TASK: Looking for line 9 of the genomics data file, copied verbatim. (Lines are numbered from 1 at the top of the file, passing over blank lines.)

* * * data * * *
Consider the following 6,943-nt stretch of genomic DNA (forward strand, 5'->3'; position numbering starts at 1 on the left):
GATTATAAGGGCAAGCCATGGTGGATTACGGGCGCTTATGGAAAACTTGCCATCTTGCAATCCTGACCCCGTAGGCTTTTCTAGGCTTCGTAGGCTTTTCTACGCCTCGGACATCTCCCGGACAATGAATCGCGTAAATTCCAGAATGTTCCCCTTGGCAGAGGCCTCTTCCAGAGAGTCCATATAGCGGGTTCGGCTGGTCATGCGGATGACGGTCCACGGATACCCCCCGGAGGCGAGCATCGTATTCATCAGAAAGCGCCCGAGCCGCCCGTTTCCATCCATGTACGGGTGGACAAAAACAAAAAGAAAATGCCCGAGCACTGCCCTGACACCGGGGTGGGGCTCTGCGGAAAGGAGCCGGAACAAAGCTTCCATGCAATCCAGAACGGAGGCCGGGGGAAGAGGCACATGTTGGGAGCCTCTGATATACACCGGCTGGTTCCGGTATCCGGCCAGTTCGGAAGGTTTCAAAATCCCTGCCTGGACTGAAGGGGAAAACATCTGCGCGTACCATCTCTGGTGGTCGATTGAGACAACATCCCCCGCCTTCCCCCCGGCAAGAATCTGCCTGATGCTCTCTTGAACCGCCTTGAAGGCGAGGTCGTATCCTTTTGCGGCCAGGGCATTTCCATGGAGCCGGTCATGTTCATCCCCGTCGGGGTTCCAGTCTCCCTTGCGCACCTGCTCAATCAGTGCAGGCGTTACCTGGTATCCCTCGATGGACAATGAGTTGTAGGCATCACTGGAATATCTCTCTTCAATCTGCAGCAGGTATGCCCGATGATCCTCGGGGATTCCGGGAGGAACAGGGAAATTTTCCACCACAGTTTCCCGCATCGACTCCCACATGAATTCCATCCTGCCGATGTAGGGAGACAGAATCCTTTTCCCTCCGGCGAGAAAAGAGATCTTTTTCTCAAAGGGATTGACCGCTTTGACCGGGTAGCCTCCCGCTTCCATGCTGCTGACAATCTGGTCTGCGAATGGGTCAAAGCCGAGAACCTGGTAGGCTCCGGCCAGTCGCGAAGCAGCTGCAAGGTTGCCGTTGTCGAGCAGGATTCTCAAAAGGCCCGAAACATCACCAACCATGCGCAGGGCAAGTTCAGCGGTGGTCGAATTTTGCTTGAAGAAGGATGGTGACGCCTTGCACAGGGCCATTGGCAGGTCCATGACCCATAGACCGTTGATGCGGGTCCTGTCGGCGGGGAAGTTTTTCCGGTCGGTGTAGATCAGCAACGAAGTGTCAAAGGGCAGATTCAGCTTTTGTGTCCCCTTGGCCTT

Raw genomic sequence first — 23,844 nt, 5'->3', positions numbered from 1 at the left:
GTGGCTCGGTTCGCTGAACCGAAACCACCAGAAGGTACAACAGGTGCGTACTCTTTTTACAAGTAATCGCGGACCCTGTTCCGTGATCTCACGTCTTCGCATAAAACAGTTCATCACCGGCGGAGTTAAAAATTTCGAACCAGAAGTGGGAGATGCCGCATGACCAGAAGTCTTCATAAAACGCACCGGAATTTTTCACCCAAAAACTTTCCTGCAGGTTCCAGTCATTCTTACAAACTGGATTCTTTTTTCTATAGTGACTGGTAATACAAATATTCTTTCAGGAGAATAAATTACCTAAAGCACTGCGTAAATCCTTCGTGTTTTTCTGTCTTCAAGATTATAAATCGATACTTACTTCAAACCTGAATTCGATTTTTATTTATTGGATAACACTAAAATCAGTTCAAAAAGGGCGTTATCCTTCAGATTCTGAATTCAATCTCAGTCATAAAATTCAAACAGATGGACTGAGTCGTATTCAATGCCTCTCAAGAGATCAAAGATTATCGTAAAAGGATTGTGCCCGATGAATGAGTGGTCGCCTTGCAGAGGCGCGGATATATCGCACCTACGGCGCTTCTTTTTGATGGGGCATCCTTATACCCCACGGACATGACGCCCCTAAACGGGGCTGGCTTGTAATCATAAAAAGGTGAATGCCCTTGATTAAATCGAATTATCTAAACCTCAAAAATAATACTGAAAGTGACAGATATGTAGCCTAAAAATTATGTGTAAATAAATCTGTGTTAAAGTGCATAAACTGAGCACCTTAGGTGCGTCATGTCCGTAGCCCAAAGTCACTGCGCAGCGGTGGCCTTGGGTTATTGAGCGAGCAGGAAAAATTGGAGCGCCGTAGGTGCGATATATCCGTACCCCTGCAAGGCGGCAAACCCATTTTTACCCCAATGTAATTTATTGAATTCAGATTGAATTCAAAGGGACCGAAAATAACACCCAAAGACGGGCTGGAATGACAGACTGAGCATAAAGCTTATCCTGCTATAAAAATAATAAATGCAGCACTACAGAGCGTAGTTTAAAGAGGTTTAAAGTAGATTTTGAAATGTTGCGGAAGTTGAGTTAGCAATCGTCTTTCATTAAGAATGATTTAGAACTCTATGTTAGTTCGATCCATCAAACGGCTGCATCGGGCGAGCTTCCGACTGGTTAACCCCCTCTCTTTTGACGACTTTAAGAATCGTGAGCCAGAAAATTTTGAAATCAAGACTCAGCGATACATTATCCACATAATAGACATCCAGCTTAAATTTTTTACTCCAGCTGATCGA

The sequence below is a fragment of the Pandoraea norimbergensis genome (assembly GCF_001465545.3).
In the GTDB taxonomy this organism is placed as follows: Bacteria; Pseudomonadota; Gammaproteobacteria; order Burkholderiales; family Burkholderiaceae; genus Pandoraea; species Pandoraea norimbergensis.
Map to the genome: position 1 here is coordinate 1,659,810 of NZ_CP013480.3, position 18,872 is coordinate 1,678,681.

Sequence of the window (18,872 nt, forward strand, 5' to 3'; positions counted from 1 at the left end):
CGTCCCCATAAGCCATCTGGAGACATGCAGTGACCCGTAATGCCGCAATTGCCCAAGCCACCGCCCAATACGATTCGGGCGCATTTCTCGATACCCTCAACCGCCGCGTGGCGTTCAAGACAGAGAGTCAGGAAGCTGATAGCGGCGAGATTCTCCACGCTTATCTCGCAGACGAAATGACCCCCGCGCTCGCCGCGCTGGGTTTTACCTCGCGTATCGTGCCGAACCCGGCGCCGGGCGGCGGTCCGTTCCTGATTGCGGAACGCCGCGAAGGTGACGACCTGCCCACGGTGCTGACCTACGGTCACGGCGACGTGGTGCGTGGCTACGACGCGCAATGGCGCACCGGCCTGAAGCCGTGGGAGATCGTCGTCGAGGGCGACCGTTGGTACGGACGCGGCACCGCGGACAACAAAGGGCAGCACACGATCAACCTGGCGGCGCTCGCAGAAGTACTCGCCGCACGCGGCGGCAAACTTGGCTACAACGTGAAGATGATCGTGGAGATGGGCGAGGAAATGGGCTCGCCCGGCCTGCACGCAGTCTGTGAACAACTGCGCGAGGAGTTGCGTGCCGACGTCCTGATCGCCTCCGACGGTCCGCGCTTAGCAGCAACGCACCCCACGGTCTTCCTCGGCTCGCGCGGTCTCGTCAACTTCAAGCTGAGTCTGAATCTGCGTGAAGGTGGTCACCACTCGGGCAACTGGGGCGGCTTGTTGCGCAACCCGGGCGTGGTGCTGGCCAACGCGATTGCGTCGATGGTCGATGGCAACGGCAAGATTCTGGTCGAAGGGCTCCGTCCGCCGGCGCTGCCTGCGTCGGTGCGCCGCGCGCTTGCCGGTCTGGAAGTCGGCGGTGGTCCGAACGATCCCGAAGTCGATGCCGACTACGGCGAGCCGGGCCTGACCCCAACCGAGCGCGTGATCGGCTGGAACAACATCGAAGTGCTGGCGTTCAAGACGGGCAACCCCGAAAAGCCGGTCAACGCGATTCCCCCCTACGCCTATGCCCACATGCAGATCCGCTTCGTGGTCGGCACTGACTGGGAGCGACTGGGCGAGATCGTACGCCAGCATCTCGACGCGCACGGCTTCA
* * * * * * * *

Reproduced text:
CGTCCCCATAAGCCATCTGGAGACATGCAGTGACCCGTAATGCCGCAATTGCCCAAGCCACCGCCCAATACGATTCGGGCGCATTTCTCGATACCCTCAACCGCCGCGTGGCGTTCAAGACAGAGAGTCAGGAAGCTGATAGCGGCGAGATTCTCCACGCTTATCTCGCAGACGAAATGACCCCCGCGCTCGCCGCGCTGGGTTTTACCTCGCGTATCGTGCCGAACCCGGCGCCGGGCGGCGGTCCGTTCCTGATTGCGGAACGCCGCGAAGGTGACGACCTGCCCACGGTGCTGACCTACGGTCACGGCGACGTGGTGCGTGGCTACGACGCGCAATGGCGCACCGGCCTGAAGCCGTGGGAGATCGTCGTCGAGGGCGACCGTTGGTACGGACGCGGCACCGCGGACAACAAAGGGCAGCACACGATCAACCTGGCGGCGCTCGCAGAAGTACTCGCCGCACGCGGCGGCAAACTTGGCTACAACGTGAAGATGATCGTGGAGATGGGCGAGGAAATGGGCTCGCCCGGCCTGCACGCAGTCTGTGAACAACTGCGCGAGGAGTTGCGTGCCGACGTCCTGATCGCCTCCGACGGTCCGCGCTTAGCAGCAACGCACCCCACGGTCTTCCTCGGCTCGCGCGGTCTCGTCAACTTCAAGCTGAGTCTGAATCTGCGTGAAGGTGGTCACCACTCGGGCAACTGGGGCGGCTTGTTGCGCAACCCGGGCGTGGTGCTGGCCAACGCGATTGCGTCGATGGTCGATGGCAACGGCAAGATTCTGGTCGAAGGGCTCCGTCCGCCGGCGCTGCCTGCGTCGGTGCGCCGCGCGCTTGCCGGTCTGGAAGTCGGCGGTGGTCCGAACGATCCCGAAGTCGATGCCGACTACGGCGAGCCGGGCCTGACCCCAACCGAGCGCGTGATCGGCTGGAACAACATCGAAGTGCTGGCGTTCAAGACGGGCAACCCCGAAAAGCCGGTCAACGCGATTCCCCCCTACGCCTATGCCCACATGCAGATCCGCTTCGTGGTCGGCACTGACTGGGAGCGACTGGGCGAGATCGTACGCCAGCATCTCGACGCGCACGGCTTCA